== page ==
She asked herself questions that could not be answered, though she couldn’t stop posing them. There was always that hope, if you answered the question, it would slip away. But questions didn’t move aside just because you wanted them to. And even if someone said, It is no good thinking about that, because it cannot be changed, you couldn’t stop thinking about something just because it was irreversible.
She went over and over the diagnosis. Maybe it was not as irrefutable as it had seemed. Any diagnosis was subjective and could not be trusted. There was no second opinion. The doctor seemed pleasant but inexperienced, should she have really put her faith in him?
Some people did not talk to her about it. They were either not interested or they were, but they waited for her to raise the topic. Sometimes she did raise it. They said that sometimes you had to take a decision and it had certain consequences. But you couldn’t always know what those consequences would be. You couldn’t be held responsible for what followed. Most people said that whatever she had concluded it wouldn’t have mattered because he was dying anyway.
She felt alone because she had made the decision. You could read about other people who made similar choices and that did help, but their problem was never exactly the same. The news was full of mistakes that people had made. But maybe those decisions were just like this dilemma, and had to be made without knowing what needed to be known.
Everything was directed at making the feeling lessen. When she went away on holiday it was less, when she went shopping it was less, when she went for dinner with people it was less. She was told to talk about it, but talking about it didn’t necessarily help.
Then one day, many years later on, her daughter said to her, But of course it was the right decision, he didn’t suffer, he was asleep and didn’t know anything. He was neurotic about his health and you saved him months of suffering. And anyway you were advised to do it, and if you hadn’t followed that guidance, it would have been reckless.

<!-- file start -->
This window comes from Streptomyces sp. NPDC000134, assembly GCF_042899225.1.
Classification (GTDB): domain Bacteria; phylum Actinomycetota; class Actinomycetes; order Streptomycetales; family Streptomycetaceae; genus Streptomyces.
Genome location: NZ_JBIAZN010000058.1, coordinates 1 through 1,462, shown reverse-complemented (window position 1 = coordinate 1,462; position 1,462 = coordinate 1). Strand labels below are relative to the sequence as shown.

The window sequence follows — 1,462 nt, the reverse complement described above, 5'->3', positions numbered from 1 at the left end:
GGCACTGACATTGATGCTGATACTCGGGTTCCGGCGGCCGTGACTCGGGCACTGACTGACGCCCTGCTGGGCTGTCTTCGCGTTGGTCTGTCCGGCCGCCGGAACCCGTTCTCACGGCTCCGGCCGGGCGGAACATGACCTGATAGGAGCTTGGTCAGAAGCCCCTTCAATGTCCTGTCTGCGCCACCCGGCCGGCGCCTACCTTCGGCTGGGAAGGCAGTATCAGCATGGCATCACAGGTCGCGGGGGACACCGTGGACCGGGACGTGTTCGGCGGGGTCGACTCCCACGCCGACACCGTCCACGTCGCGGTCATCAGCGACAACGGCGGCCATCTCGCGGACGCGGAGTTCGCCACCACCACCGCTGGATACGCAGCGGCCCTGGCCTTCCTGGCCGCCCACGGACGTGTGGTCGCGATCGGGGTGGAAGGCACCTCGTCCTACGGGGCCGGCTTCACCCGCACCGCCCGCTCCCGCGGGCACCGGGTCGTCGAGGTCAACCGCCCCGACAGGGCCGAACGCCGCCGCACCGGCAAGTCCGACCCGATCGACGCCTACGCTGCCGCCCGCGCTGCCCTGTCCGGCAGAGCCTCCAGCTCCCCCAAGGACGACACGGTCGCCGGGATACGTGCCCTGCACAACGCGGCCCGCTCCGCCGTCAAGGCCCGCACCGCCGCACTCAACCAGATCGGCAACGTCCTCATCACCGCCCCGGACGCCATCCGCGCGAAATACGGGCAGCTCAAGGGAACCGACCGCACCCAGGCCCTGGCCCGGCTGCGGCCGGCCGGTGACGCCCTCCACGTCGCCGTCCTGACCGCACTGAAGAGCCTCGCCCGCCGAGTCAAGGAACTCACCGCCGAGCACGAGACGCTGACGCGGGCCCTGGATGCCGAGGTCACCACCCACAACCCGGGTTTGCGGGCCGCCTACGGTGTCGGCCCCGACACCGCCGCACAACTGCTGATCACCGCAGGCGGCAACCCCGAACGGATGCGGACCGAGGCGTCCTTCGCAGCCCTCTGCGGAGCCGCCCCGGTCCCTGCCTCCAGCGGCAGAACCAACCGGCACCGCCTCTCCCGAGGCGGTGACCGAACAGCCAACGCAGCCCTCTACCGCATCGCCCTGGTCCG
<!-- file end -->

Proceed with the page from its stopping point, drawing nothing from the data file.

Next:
Maybe it had been said before, maybe it was said at the right moment when she was recovering anyway and was more receptive to it, maybe it was the way it was said, but she felt she had been acquitted. Maybe she hadn’t been so wrong after all. Maybe she hadn’t been to blame. From this moment her recovery ran its course, slow and halting, and with many minor reversals. Recovery was not resolution. Recovery was having a glimmer that in the end it didn’t make that much difference. A few more weeks of life were not much on top of a long, long life that had run its course.
She didn't always believe this, but at certain moments she did.
She wondered if it would be passed through the generations. Not her guilt and fear, but the inevitability of this situation arising again. Her daughter would suffer it, and her granddaughter, and it would go on and on. It would always be there, the possibility of its regeneration. One day someone might make a decision on her behalf like this. Maybe the same one. Maybe a different type of decision she couldn’t at the moment imagine. Or maybe she would, knowing all this, intercede, take the decision herself. Meanwhile maybe she could forget. Forgetting was a bigger gift than anything.